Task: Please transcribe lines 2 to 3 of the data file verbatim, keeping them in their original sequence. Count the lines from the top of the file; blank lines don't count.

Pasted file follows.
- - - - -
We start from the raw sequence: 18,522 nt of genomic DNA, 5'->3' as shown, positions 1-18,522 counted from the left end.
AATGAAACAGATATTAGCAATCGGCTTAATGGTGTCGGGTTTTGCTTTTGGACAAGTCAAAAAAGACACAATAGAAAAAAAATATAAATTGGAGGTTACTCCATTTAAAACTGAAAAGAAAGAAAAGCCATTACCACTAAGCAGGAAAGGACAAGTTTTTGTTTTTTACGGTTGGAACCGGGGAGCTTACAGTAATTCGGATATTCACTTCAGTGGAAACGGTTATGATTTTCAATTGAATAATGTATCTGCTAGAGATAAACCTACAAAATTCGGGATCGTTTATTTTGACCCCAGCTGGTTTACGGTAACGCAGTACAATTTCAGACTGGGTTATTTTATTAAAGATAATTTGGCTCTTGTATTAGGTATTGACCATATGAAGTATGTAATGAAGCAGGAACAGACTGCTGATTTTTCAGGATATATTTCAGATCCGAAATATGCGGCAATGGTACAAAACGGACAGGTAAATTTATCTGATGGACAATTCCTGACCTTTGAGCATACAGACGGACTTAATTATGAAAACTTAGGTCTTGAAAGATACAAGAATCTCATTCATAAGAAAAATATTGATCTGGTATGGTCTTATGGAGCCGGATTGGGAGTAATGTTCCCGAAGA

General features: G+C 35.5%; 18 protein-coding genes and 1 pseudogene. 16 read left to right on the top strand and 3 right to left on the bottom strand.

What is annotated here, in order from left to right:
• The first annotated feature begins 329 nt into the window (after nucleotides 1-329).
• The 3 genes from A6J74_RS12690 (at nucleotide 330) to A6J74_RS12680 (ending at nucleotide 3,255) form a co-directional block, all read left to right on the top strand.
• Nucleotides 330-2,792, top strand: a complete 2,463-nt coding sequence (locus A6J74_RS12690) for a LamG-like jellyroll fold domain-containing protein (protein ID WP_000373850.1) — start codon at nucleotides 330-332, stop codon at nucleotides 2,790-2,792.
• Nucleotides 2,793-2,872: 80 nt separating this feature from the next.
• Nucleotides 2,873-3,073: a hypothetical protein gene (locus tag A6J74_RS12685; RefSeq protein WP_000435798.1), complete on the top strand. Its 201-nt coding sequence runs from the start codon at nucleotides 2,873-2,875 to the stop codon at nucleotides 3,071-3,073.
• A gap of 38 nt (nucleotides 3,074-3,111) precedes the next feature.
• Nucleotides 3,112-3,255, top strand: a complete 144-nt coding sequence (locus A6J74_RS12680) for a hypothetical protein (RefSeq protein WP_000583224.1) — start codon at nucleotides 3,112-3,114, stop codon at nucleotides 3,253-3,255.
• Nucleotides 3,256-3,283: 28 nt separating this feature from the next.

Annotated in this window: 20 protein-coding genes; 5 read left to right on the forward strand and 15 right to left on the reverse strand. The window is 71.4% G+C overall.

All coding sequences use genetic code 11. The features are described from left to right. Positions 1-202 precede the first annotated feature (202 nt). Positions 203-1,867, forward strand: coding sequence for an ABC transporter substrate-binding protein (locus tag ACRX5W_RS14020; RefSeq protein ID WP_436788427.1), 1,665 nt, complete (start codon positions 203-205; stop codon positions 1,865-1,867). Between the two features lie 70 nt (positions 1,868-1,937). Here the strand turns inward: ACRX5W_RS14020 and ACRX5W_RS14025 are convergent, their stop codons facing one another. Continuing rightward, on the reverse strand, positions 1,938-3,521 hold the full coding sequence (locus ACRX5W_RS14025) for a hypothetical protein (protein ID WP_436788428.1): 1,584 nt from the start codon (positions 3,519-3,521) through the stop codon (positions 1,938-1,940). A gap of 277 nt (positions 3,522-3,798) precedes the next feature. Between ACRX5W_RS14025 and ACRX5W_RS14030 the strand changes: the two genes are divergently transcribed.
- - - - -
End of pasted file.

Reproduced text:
AATGAAACAGATATTAGCAATCGGCTTAATGGTGTCGGGTTTTGCTTTTGGACAAGTCAAAAAAGACACAATAGAAAAAAAATATAAATTGGAGGTTACTCCATTTAAAACTGAAAAGAAAGAAAAGCCATTACCACTAAGCAGGAAAGGACAAGTTTTTGTTTTTTACGGTTGGAACCGGGGAGCTTACAGTAATTCGGATATTCACTTCAGTGGAAACGGTTATGATTTTCAATTGAATAATGTATCTGCTAGAGATAAACCTACAAAATTCGGGATCGTTTATTTTGACCCCAGCTGGTTTACGGTAACGCAGTACAATTTCAGACTGGGTTATTTTATTAAAGATAATTTGGCTCTTGTATTAGGTATTGACCATATGAAGTATGTAATGAAGCAGGAACAGACTGCTGATTTTTCAGGATATATTTCAGATCCGAAATATGCGGCAATGGTACAAAACGGACAGGTAAATTTATCTGATGGACAATTCCTGACCTTTGAGCATACAGACGGACTTAATTATGAAAACTTAGGTCTTGAAAGATACAAGAATCTCATTCATAAGAAAAATATTGATCTGGTATGGTCTTATGGAGCCGGATTGGGAGTAATGTTCCCGAAGA

General features: G+C 35.5%; 18 protein-coding genes and 1 pseudogene. 16 read left to right on the top strand and 3 right to left on the bottom strand.